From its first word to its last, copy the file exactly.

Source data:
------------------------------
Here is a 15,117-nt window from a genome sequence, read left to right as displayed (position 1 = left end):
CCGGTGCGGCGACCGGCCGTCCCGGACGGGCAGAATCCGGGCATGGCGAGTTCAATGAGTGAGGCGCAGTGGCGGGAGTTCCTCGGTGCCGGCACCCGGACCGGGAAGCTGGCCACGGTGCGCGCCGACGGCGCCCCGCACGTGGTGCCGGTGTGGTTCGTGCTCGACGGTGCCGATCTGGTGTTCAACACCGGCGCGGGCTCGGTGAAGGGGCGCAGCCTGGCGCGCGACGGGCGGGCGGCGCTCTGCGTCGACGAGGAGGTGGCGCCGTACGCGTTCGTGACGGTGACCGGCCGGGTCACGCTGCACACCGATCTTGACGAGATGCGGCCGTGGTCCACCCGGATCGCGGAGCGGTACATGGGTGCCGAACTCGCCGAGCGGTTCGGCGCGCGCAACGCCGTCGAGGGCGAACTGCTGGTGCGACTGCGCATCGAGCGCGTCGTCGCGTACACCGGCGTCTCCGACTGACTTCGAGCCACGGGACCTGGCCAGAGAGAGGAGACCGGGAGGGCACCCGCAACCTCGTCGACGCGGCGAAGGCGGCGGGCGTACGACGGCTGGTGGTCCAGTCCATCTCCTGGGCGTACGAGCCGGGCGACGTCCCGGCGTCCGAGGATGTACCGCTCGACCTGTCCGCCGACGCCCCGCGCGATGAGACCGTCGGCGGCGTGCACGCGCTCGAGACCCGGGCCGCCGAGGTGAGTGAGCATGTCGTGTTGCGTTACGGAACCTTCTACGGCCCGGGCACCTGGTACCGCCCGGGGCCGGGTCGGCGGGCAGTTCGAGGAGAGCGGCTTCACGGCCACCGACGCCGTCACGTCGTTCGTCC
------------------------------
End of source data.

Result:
Here is a 15,117-nt window from a genome sequence, read left to right as displayed (position 1 = left end):
CCGGTGCGGCGACCGGCCGTCCCGGACGGGCAGAATCCGGGCATGGCGAGTTCAATGAGTGAGGCGCAGTGGCGGGAGTTCCTCGGTGCCGGCACCCGGACCGGGAAGCTGGCCACGGTGCGCGCCGACGGCGCCCCGCACGTGGTGCCGGTGTGGTTCGTGCTCGACGGTGCCGATCTGGTGTTCAACACCGGCGCGGGCTCGGTGAAGGGGCGCAGCCTGGCGCGCGACGGGCGGGCGGCGCTCTGCGTCGACGAGGAGGTGGCGCCGTACGCGTTCGTGACGGTGACCGGCCGGGTCACGCTGCACACCGATCTTGACGAGATGCGGCCGTGGTCCACCCGGATCGCGGAGCGGTACATGGGTGCCGAACTCGCCGAGCGGTTCGGCGCGCGCAACGCCGTCGAGGGCGAACTGCTGGTGCGACTGCGCATCGAGCGCGTCGTCGCGTACACCGGCGTCTCCGACTGACTTCGAGCCACGGGACCTGGCCAGAGAGAGGAGACCGGGAGGGCACCCGCAACCTCGTCGACGCGGCGAAGGCGGCGGGCGTACGACGGCTGGTGGTCCAGTCCATCTCCTGGGCGTACGAGCCGGGCGACGTCCCGGCGTCCGAGGATGTACCGCTCGACCTGTCCGCCGACGCCCCGCGCGATGAGACCGTCGGCGGCGTGCACGCGCTCGAGACCCGGGCCGCCGAGGTGAGTGAGCATGTCGTGTTGCGTTACGGAACCTTCTACGGCCCGGGCACCTGGTACCGCCCGGGGCCGGGTCGGCGGGCAGTTCGAGGAGAGCGGCTTCACGGCCACCGACGCCGTCACGTCGTTCGTCC